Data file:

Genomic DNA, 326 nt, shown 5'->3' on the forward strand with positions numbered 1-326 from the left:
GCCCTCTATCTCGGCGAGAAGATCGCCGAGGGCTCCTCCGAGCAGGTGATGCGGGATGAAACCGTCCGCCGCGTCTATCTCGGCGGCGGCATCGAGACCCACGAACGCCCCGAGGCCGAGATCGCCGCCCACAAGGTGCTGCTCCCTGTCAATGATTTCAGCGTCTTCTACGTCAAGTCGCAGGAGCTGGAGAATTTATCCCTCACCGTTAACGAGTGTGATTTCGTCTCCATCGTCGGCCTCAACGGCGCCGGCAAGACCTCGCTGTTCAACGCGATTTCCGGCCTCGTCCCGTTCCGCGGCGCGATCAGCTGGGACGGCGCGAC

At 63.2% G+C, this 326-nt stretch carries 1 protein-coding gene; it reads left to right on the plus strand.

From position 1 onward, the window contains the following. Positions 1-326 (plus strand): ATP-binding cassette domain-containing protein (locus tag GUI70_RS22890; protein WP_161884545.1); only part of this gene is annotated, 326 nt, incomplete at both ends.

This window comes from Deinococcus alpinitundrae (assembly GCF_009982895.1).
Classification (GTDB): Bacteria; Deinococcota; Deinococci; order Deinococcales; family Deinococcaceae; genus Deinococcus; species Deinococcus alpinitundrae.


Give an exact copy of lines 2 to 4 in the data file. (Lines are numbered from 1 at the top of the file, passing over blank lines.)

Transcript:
GCCCTCTATCTCGGCGAGAAGATCGCCGAGGGCTCCTCCGAGCAGGTGATGCGGGATGAAACCGTCCGCCGCGTCTATCTCGGCGGCGGCATCGAGACCCACGAACGCCCCGAGGCCGAGATCGCCGCCCACAAGGTGCTGCTCCCTGTCAATGATTTCAGCGTCTTCTACGTCAAGTCGCAGGAGCTGGAGAATTTATCCCTCACCGTTAACGAGTGTGATTTCGTCTCCATCGTCGGCCTCAACGGCGCCGGCAAGACCTCGCTGTTCAACGCGATTTCCGGCCTCGTCCCGTTCCGCGGCGCGATCAGCTGGGACGGCGCGAC

At 63.2% G+C, this 326-nt stretch carries 1 protein-coding gene; it reads left to right on the plus strand.

From position 1 onward, the window contains the following. Positions 1-326 (plus strand): ATP-binding cassette domain-containing protein (locus tag GUI70_RS22890; protein WP_161884545.1); only part of this gene is annotated, 326 nt, incomplete at both ends.